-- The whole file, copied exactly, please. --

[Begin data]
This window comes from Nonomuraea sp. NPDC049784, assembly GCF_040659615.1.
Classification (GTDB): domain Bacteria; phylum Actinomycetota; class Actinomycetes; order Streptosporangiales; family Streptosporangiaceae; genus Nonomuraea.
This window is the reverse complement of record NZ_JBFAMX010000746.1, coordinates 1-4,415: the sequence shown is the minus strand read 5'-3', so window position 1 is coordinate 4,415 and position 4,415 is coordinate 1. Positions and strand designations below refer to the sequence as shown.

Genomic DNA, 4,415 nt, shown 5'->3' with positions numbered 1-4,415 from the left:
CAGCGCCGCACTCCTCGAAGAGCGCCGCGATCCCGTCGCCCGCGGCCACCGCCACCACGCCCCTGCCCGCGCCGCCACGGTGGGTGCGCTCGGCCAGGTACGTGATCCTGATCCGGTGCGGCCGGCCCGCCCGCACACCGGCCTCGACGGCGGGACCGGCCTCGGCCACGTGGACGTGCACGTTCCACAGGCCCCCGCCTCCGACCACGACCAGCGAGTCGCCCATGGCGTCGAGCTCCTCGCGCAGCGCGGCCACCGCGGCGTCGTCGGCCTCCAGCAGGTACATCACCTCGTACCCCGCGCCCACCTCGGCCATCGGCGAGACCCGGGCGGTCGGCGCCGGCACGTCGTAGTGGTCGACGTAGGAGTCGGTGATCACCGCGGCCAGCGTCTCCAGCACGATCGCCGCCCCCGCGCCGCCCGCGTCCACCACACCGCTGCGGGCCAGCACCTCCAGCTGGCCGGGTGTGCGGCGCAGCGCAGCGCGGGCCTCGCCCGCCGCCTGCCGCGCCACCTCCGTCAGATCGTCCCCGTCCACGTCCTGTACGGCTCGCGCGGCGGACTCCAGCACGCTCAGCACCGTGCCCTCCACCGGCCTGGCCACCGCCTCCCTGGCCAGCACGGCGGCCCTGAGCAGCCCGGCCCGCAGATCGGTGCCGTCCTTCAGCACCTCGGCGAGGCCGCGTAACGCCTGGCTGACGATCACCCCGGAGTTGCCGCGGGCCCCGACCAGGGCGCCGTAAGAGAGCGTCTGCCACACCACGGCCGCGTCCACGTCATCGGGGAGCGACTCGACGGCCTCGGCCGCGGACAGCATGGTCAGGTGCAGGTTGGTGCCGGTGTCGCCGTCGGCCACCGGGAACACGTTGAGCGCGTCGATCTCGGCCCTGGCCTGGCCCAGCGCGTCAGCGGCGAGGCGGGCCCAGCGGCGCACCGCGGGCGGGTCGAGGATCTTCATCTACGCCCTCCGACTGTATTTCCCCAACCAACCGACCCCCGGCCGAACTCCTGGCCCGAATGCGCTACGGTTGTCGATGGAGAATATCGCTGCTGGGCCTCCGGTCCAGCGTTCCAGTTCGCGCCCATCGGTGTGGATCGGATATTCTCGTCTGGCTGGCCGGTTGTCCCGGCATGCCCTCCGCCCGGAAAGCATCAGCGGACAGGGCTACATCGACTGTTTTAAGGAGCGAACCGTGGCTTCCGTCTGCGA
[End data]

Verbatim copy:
This window comes from Nonomuraea sp. NPDC049784, assembly GCF_040659615.1.
Classification (GTDB): domain Bacteria; phylum Actinomycetota; class Actinomycetes; order Streptosporangiales; family Streptosporangiaceae; genus Nonomuraea.
This window is the reverse complement of record NZ_JBFAMX010000746.1, coordinates 1-4,415: the sequence shown is the minus strand read 5'-3', so window position 1 is coordinate 4,415 and position 4,415 is coordinate 1. Positions and strand designations below refer to the sequence as shown.

Genomic DNA, 4,415 nt, shown 5'->3' with positions numbered 1-4,415 from the left:
CAGCGCCGCACTCCTCGAAGAGCGCCGCGATCCCGTCGCCCGCGGCCACCGCCACCACGCCCCTGCCCGCGCCGCCACGGTGGGTGCGCTCGGCCAGGTACGTGATCCTGATCCGGTGCGGCCGGCCCGCCCGCACACCGGCCTCGACGGCGGGACCGGCCTCGGCCACGTGGACGTGCACGTTCCACAGGCCCCCGCCTCCGACCACGACCAGCGAGTCGCCCATGGCGTCGAGCTCCTCGCGCAGCGCGGCCACCGCGGCGTCGTCGGCCTCCAGCAGGTACATCACCTCGTACCCCGCGCCCACCTCGGCCATCGGCGAGACCCGGGCGGTCGGCGCCGGCACGTCGTAGTGGTCGACGTAGGAGTCGGTGATCACCGCGGCCAGCGTCTCCAGCACGATCGCCGCCCCCGCGCCGCCCGCGTCCACCACACCGCTGCGGGCCAGCACCTCCAGCTGGCCGGGTGTGCGGCGCAGCGCAGCGCGGGCCTCGCCCGCCGCCTGCCGCGCCACCTCCGTCAGATCGTCCCCGTCCACGTCCTGTACGGCTCGCGCGGCGGACTCCAGCACGCTCAGCACCGTGCCCTCCACCGGCCTGGCCACCGCCTCCCTGGCCAGCACGGCGGCCCTGAGCAGCCCGGCCCGCAGATCGGTGCCGTCCTTCAGCACCTCGGCGAGGCCGCGTAACGCCTGGCTGACGATCACCCCGGAGTTGCCGCGGGCCCCGACCAGGGCGCCGTAAGAGAGCGTCTGCCACACCACGGCCGCGTCCACGTCATCGGGGAGCGACTCGACGGCCTCGGCCGCGGACAGCATGGTCAGGTGCAGGTTGGTGCCGGTGTCGCCGTCGGCCACCGGGAACACGTTGAGCGCGTCGATCTCGGCCCTGGCCTGGCCCAGCGCGTCAGCGGCGAGGCGGGCCCAGCGGCGCACCGCGGGCGGGTCGAGGATCTTCATCTACGCCCTCCGACTGTATTTCCCCAACCAACCGACCCCCGGCCGAACTCCTGGCCCGAATGCGCTACGGTTGTCGATGGAGAATATCGCTGCTGGGCCTCCGGTCCAGCGTTCCAGTTCGCGCCCATCGGTGTGGATCGGATATTCTCGTCTGGCTGGCCGGTTGTCCCGGCATGCCCTCCGCCCGGAAAGCATCAGCGGACAGGGCTACATCGACTGTTTTAAGGAGCGAACCGTGGCTTCCGTCTGCGA